Campbell provided a strong explanation for the hierarchical disconnect: the failure and/or inability of many clergy to have healthy relationships with those who are not like themselves. In her words, they are “so afraid of having their heart broken that they hide.” Even in more forward-leaning gatherings formally sanctioned by the Vatican, like this Voices of Faith event yesterday or the Synod on the Family process, openly LGBT people have not been invited to share their stories.

But perhaps church leaders are right to be afraid of listening to the stories of people they marginalize, for these experiences possess a radical transformative power. The person who is “Other” makes a claim on the listener, compelling them to act for the good of that person to whom they have listened. Indeed, Maltese Bishop Mario Grech of Gozo has admitted it was meetings with the Catholic parents of LGBT children which helped shift his thinking on LGBT topics, and prompted him to make a speech at the Synod on the Family calling for greater LGBT inclusion.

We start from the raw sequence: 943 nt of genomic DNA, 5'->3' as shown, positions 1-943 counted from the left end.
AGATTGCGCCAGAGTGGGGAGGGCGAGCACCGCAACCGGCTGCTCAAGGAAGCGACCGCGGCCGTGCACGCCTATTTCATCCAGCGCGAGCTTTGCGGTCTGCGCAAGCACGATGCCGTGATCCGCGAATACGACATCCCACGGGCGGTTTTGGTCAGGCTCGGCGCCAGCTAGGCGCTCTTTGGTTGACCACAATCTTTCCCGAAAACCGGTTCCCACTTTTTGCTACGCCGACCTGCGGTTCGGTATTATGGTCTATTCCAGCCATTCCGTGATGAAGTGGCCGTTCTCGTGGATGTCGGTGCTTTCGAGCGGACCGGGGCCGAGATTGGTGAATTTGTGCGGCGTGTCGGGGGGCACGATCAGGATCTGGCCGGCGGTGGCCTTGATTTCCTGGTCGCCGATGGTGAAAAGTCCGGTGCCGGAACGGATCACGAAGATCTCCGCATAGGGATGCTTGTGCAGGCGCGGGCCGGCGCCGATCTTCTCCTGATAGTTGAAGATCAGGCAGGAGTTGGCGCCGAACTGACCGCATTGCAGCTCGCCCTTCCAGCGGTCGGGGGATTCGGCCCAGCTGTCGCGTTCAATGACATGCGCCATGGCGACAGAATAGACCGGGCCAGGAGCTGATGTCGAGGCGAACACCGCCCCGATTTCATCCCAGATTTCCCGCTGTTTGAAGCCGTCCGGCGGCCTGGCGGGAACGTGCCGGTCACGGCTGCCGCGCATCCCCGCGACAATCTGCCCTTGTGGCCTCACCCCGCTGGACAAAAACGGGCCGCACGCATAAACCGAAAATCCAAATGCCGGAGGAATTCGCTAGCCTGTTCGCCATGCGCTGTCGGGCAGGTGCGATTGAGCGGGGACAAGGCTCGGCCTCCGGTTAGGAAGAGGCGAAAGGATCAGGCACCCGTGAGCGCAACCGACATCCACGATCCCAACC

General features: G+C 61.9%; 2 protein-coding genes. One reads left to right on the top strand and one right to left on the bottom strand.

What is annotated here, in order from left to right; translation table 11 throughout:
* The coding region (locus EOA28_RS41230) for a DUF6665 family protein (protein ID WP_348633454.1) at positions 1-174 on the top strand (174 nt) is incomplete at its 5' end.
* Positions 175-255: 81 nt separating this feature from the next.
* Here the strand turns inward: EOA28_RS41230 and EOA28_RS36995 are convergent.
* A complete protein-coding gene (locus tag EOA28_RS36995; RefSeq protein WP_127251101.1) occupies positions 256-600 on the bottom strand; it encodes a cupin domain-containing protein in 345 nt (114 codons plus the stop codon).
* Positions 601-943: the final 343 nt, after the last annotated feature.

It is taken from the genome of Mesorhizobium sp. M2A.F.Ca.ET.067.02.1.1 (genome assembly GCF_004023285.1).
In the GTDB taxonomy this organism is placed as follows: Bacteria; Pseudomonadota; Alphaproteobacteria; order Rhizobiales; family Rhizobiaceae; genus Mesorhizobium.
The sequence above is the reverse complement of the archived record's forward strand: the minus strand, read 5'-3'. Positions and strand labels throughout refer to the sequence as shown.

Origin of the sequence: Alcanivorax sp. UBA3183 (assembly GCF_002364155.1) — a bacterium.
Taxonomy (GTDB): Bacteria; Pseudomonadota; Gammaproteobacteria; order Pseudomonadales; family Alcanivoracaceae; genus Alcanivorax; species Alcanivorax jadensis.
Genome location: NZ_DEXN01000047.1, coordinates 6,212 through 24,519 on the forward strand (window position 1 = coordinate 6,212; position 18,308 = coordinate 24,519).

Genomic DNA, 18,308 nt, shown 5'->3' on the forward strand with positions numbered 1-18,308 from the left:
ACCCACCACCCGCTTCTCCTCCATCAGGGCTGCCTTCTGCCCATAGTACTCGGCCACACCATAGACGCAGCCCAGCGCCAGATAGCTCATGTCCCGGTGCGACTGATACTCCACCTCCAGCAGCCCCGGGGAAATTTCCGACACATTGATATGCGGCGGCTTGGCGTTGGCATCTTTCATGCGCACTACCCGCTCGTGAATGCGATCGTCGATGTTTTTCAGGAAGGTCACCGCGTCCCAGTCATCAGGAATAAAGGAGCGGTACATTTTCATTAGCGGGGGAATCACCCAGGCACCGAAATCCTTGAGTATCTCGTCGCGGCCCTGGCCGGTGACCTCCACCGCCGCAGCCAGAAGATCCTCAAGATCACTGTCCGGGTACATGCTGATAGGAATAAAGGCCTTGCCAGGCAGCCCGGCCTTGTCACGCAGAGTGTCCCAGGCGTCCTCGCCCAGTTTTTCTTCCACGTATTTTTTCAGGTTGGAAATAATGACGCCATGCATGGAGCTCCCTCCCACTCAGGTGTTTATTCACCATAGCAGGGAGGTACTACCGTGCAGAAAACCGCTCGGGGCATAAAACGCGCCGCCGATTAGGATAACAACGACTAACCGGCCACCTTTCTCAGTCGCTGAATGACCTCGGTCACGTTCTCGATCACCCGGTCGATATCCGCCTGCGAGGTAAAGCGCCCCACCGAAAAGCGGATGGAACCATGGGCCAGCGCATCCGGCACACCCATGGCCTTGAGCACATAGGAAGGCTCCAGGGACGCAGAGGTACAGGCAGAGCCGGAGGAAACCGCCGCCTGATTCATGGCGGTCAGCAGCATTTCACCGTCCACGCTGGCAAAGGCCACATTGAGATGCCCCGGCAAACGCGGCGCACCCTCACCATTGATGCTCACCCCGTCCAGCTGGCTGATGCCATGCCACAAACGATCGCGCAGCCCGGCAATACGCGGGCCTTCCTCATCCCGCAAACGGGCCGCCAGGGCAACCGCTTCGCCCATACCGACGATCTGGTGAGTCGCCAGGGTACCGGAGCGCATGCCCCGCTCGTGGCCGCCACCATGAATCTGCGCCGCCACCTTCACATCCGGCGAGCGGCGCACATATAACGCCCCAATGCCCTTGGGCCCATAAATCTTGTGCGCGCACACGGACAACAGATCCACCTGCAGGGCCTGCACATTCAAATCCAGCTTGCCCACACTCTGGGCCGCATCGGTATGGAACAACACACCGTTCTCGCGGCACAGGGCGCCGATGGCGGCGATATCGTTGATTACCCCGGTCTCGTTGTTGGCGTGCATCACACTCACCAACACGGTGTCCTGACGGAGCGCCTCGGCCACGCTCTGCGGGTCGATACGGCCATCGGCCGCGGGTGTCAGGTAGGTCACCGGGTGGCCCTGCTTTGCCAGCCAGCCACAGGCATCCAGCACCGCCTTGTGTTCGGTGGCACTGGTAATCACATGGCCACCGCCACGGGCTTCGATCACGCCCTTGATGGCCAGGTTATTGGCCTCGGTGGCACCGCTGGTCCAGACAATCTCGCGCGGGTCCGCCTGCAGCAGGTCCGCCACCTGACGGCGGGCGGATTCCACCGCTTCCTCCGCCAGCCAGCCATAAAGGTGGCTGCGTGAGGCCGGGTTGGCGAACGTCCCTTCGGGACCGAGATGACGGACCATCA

Scripture’s most repeated exhortation to us is to “be not afraid!” I congratulate Sr. Simone for having the courage and wisdom to speak such prophetic truth within the Vatican itself. I pray her words will resound in church leaders’ minds and hearts, so they choose to listen and to be moved by people marginalized for their gender identity and/or sexual orientation.

Sr. Simone Campbell, SSS will lead a retreat preceding New Ways Ministry’s Eighth National Symposium, Justice and Mercy Shall Kiss: LGBT Catholics in the Age of Pope Francis, scheduled for April 28-30, 2017, Chicago, Illinois. Plenary speakers:  Lisa Fullam, Leslie Griffin, Rev. Bryan Massingale, Frank Mugisha. Other prayer leaders:  Bishop Thomas Gumbleton, Bishop John Stowe, OFM, Conv.  For more information and to register, visit www.Symposium2017.org.

Robert Shine, New Ways Ministry, March 9, 2017

 

For International Women’s Day, Sr. Jeannine Gramick on the Difficult Details of Church Reform

Today is International Women’s Day. Catholics believe that people are equal in dignity, and that no one should be discriminated against or harmed. These are principles on which all in the Church can agree. But how these principles are lived out concretely is a trickier issue, as the movements for equality in the church for women and LGBT communities have made clear.

Sister Jeannine Gramick
Sister Jeannine Gramick

New Ways Ministry’s Sr. Jeannine Gramick, SL, explored this challenge in a recent essay for The National Catholic Reporter’s Global Sisters Report.  She reported on her experiences at an international church reform gathering last fall in Chicago. Sr. Jeannine linked the two movements, saying lessons from efforts to ensure women’s equality can readily inform efforts for LGBT equality.